Happenstance vs. Intentionality: Living and Working on Purpose
When we have a great weekend, for example, it’s easy to think it was happenstance, when in fact, there were variables you can repeat intentionally in the future. Understanding what impacts your level of happiness or satisfaction, and implementing them into your life intentionally, is truly a game-changer. It’s figuring out the equation or recipe for what works or, perhaps, what doesn’t.
The next time you have a great workday, evening, or weekend, look back at the components that made up that time. Was there time outdoors, exercise, social activity, nap, connected time alone or with others, meditation, giving back? Did you complete an assignment or see the impact you made on your client or team? Was there a time of day that was better for a specific type of task?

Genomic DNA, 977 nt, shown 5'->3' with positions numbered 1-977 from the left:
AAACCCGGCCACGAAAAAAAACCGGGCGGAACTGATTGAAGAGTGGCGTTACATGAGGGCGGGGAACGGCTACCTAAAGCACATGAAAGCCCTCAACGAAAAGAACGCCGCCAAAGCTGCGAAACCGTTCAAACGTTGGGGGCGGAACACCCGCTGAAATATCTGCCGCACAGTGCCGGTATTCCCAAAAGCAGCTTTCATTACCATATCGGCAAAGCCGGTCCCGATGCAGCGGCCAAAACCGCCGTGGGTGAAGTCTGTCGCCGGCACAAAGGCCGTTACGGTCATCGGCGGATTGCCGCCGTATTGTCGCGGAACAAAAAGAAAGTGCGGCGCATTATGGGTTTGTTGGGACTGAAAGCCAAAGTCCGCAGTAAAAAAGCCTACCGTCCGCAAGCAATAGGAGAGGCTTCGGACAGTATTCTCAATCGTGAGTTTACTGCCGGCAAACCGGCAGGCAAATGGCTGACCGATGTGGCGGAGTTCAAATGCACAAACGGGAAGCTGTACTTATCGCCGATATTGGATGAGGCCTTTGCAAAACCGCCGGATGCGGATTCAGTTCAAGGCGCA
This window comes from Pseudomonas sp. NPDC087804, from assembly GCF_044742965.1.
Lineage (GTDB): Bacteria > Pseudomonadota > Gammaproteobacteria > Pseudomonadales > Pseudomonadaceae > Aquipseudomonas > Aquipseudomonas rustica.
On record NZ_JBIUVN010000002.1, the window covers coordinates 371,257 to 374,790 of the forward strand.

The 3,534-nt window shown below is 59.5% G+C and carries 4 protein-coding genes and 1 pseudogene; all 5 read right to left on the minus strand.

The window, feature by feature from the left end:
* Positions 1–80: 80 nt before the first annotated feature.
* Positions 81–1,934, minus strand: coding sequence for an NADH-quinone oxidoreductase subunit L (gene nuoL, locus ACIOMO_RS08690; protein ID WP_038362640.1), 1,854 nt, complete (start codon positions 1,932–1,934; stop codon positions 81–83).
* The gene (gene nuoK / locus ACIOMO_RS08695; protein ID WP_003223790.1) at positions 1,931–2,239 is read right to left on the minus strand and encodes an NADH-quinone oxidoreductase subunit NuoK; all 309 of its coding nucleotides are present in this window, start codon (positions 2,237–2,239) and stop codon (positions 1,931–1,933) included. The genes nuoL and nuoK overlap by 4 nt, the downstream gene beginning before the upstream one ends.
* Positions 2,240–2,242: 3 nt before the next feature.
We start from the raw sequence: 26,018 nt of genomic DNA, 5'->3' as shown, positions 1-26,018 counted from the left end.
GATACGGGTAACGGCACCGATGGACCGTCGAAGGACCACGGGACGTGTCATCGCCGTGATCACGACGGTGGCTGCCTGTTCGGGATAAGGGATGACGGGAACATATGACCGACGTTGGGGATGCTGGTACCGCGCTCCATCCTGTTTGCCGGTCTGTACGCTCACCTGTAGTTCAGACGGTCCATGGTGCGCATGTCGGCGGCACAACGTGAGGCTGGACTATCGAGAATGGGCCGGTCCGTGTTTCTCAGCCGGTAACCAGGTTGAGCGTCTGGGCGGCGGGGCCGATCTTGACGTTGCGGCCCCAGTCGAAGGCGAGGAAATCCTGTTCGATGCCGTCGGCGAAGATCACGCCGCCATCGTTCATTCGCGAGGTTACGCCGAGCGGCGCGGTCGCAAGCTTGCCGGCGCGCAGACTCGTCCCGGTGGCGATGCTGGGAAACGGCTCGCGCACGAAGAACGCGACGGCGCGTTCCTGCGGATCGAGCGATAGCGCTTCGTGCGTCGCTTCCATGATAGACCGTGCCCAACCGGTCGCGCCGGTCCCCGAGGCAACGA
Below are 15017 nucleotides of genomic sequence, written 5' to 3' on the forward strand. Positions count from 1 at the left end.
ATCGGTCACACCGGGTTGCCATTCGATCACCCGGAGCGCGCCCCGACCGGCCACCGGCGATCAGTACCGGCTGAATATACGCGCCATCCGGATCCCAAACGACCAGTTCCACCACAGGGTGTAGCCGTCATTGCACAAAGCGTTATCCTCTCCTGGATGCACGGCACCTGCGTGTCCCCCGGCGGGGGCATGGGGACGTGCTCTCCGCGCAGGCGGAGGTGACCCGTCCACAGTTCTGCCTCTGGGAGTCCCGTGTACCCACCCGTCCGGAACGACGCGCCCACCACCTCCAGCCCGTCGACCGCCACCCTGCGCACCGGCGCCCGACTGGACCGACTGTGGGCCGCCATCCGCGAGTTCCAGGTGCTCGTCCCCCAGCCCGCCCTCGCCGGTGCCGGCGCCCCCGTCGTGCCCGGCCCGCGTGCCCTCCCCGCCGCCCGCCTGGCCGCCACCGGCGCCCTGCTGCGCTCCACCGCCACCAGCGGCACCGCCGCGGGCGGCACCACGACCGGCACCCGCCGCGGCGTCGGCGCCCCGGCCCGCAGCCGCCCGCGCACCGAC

Yes, this concept is applicable to work, as work and life intersect. I encourage people to take this tool or exercise into every area of their life…especially when things have gone exceptionally well. Write those things down and start constructing your days based on your findings.
JP Box, author of the book, “The Millennial Lawyer: How Your Firm Can Motivate and Retain Young Associates,” published by the American Bar Association in 2018, said the following in his blog:
When the once-separate spheres of “work” and “life” begin to blend and intersect, many Millennial associates feel more comfortable and ready to contribute to their law firms. In a sense, when we try to balance work against life, we unintentionally tend to short-change both.
Over time, as you begin intentionally putting those activities or situations into your life, it will make a difference.
We all have to do things don’t want to do. That’s just part of life. However, if we can start adding what we know to make an impact, plan, and look forward to those things, there is a benefit on the front end by looking forward to and on the back end for having experienced it.